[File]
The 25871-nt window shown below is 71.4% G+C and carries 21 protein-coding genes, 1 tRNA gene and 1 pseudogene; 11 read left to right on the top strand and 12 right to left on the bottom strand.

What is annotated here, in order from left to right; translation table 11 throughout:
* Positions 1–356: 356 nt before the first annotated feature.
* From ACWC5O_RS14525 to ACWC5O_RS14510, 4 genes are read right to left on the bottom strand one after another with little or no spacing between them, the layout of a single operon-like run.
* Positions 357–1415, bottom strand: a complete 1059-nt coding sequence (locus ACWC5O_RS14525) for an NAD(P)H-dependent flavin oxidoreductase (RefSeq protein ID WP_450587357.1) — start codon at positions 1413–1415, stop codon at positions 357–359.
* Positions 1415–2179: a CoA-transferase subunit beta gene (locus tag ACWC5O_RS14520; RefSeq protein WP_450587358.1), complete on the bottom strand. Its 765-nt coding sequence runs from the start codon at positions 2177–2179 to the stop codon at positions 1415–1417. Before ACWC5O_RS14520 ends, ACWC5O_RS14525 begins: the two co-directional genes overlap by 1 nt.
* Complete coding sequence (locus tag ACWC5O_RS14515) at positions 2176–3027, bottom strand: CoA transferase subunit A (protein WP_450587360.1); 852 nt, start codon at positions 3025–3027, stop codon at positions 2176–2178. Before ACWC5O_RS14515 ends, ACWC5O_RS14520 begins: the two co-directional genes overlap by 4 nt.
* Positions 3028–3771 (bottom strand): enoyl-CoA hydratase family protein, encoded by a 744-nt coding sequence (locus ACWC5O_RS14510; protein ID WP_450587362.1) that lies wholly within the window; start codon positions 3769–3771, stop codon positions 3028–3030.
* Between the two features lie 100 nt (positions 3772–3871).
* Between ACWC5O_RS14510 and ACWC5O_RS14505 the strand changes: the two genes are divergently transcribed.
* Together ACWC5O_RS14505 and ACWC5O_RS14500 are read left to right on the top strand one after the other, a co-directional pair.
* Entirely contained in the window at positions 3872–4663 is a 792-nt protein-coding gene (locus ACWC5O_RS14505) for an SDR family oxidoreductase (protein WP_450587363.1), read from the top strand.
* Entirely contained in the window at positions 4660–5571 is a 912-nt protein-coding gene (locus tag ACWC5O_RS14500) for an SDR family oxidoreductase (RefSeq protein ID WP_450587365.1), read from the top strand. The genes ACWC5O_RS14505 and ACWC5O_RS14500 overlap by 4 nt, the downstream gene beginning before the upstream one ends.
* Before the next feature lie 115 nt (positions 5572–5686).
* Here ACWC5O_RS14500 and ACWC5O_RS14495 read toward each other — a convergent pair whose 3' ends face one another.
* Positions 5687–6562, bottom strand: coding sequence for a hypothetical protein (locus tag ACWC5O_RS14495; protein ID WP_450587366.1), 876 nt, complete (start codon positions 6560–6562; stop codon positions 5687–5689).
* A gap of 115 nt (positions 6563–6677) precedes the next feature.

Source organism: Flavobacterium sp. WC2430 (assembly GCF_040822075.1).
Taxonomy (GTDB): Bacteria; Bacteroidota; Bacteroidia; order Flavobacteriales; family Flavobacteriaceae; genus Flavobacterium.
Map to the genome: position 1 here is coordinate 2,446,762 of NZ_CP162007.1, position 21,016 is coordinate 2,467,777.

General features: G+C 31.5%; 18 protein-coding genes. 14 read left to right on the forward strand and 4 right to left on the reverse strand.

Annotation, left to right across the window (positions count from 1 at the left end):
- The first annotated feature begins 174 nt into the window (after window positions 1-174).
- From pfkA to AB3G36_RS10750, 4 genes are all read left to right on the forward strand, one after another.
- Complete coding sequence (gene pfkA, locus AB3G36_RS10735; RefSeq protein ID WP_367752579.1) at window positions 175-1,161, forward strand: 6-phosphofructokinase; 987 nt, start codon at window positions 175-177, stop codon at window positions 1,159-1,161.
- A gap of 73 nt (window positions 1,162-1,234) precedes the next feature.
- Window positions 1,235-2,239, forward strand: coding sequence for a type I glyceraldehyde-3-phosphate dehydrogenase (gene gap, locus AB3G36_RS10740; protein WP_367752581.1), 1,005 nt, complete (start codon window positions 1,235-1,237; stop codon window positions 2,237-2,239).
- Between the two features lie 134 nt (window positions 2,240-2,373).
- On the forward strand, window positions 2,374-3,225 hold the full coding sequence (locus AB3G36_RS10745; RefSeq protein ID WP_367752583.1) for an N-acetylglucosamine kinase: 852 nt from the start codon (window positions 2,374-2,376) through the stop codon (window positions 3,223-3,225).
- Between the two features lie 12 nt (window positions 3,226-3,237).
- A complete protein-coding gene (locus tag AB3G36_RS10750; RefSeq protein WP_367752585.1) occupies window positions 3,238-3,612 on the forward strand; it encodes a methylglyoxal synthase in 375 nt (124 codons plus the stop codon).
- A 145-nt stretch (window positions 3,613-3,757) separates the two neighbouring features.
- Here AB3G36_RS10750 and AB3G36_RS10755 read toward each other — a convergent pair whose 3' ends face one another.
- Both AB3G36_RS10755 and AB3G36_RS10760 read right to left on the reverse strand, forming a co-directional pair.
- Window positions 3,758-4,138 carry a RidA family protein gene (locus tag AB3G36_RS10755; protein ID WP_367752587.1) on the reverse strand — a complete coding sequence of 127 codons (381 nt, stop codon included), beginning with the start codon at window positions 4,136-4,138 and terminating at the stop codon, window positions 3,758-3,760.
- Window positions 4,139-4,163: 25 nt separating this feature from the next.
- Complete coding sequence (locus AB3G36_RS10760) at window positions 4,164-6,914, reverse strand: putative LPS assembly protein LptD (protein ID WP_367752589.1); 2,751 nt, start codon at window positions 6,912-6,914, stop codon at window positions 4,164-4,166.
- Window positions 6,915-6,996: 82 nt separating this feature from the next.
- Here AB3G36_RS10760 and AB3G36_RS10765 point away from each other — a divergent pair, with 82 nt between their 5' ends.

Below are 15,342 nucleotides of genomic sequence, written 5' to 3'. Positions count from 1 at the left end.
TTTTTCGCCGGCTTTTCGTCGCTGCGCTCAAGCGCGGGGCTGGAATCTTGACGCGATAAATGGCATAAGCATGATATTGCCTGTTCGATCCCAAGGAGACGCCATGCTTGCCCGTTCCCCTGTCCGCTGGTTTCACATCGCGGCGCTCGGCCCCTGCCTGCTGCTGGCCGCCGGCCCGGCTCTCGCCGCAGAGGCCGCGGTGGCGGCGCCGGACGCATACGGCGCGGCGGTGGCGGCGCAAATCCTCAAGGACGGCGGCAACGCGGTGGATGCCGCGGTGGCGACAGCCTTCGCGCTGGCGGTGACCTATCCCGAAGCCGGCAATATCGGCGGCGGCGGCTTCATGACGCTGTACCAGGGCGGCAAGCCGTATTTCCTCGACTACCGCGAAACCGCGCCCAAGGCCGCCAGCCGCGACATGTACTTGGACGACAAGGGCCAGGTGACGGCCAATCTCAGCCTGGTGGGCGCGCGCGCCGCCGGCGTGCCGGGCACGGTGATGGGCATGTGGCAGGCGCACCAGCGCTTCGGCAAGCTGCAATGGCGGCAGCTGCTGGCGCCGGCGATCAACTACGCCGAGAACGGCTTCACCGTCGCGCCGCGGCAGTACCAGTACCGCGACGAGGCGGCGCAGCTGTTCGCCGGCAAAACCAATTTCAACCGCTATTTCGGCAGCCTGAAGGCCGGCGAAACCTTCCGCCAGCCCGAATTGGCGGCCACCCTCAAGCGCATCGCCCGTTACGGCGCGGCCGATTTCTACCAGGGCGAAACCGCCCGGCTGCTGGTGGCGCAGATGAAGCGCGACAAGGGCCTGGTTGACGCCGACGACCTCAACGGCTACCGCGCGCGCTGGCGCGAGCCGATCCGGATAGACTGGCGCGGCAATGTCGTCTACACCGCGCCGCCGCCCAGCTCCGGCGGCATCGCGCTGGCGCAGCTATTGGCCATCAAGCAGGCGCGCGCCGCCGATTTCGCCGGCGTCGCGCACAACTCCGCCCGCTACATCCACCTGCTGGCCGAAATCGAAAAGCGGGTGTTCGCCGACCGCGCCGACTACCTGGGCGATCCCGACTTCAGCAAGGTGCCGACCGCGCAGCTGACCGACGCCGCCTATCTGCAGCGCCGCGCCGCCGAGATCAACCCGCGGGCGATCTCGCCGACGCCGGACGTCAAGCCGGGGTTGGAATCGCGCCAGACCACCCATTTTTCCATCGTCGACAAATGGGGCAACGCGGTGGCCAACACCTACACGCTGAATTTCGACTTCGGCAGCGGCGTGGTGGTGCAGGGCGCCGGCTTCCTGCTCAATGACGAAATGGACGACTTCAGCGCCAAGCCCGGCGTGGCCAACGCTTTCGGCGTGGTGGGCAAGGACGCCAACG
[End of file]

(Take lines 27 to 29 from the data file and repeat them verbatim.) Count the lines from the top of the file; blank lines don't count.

- Window positions 1,235-2,239, forward strand: coding sequence for a type I glyceraldehyde-3-phosphate dehydrogenase (gene gap, locus AB3G36_RS10740; protein WP_367752581.1), 1,005 nt, complete (start codon window positions 1,235-1,237; stop codon window positions 2,237-2,239).
- Between the two features lie 134 nt (window positions 2,240-2,373).
- On the forward strand, window positions 2,374-3,225 hold the full coding sequence (locus AB3G36_RS10745; RefSeq protein ID WP_367752583.1) for an N-acetylglucosamine kinase: 852 nt from the start codon (window positions 2,374-2,376) through the stop codon (window positions 3,223-3,225).